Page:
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Santo Domingo

 Santo Domingo, population 2,061,200 (2003), is the capital of the Dominican Republic. The city is located at 18°30'N 69°59'W, on the Caribbean Sea, at the mouth of the Ozama River. It is the oldest continuously inhabited European settlement in the Americas, and was the first seat of Spanish colonial rule in the New World.

The city was founded between the years 1496 and 1498, as Santo Domingo de Guzmán, by Bartolomeo Columbus (Bartolomé Colón), brother of Christopher Columbus, on the eastern bank of the Ozama River, and extended to the western bank in 1502 by the governor Fray Nicolás de Ovando. The city served as a model for other colonial cities of the New World. In 1508, Ferdinand II of Aragon gave the city the coat of arms with the emblem of "First City of the Indies."

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Inside the colonial city, the first citadel (Fortaleza Ozama), the first hospital (hospital de San Nicolás de Bari), the first cathedral (catedral de Santo Domingo), and the first monastery (Monasterio de San Francisco) in the Western Hemisphere were built.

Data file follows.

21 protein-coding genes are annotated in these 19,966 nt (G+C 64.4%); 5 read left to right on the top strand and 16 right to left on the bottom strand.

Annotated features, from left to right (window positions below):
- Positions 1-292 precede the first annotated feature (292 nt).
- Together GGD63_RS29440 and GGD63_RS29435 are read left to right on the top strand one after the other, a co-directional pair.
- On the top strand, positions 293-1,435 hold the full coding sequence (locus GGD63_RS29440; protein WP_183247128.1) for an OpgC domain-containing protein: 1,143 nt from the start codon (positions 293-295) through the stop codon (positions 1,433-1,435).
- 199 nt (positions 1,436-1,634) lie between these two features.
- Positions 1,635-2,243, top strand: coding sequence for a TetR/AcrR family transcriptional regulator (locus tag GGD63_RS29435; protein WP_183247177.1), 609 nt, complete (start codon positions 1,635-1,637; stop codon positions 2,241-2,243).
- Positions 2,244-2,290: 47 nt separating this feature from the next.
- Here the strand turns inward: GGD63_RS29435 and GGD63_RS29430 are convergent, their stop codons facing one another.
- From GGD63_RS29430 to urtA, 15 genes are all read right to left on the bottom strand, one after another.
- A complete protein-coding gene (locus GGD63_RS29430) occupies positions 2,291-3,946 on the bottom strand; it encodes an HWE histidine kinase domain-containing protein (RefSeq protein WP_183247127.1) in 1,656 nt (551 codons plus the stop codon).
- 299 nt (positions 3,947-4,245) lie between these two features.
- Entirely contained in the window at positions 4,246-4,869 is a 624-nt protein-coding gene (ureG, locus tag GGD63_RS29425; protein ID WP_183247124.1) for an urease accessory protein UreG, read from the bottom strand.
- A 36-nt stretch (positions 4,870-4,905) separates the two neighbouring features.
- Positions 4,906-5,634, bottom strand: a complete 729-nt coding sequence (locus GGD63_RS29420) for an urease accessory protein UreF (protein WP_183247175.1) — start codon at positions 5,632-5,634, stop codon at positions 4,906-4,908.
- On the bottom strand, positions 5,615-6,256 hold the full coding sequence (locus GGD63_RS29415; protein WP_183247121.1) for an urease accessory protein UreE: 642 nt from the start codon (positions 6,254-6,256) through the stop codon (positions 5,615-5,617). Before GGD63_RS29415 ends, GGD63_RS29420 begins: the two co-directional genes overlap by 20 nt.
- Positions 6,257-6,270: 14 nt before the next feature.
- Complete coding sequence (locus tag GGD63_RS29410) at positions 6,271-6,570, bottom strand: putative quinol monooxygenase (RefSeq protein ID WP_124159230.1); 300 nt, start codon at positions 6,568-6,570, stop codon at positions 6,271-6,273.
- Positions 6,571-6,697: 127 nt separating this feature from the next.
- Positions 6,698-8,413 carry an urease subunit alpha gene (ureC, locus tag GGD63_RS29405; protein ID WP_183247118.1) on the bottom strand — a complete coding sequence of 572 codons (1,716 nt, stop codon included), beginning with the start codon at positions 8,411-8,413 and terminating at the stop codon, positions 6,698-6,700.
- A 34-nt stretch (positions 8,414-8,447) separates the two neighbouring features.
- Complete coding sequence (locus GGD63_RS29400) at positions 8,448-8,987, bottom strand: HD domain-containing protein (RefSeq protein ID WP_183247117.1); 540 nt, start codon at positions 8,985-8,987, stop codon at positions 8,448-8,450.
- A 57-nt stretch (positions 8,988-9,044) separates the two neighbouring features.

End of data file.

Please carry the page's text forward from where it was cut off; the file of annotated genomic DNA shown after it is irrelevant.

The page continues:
In 1538, construction began on the oldest university in the New World. It was named Santo Tomás de Aquino, in honor of Saint Thomas Aquinas, and still survives as the Universidad Autónoma de Santo Domingo (UASD).

A tomb in the cathedral was reputed to be the final resting place of Christopher Columbus, but the remains (the authenticity of which is disputed, with Spain also claiming to have a set of Columbus's bones) were moved to the Faro A Colón (Columbus Lighthouse) in 1990.

The city was sacked by the English buccaneer Francis Drake in 1586, and was almost completely destroyed by a hurricane in 1930. It was rebuilt and renamed Ciudad Trujillo, after dictator Rafael Leónidas Trujillo, but the original name was restored almost immediately after his assassination in 1961.

The name Santo Domingo was originally Santo Domingo de Guzmán. Under the First Constitution that name legally fell under disuse in 1878, and was not restored again until 1966

 
 




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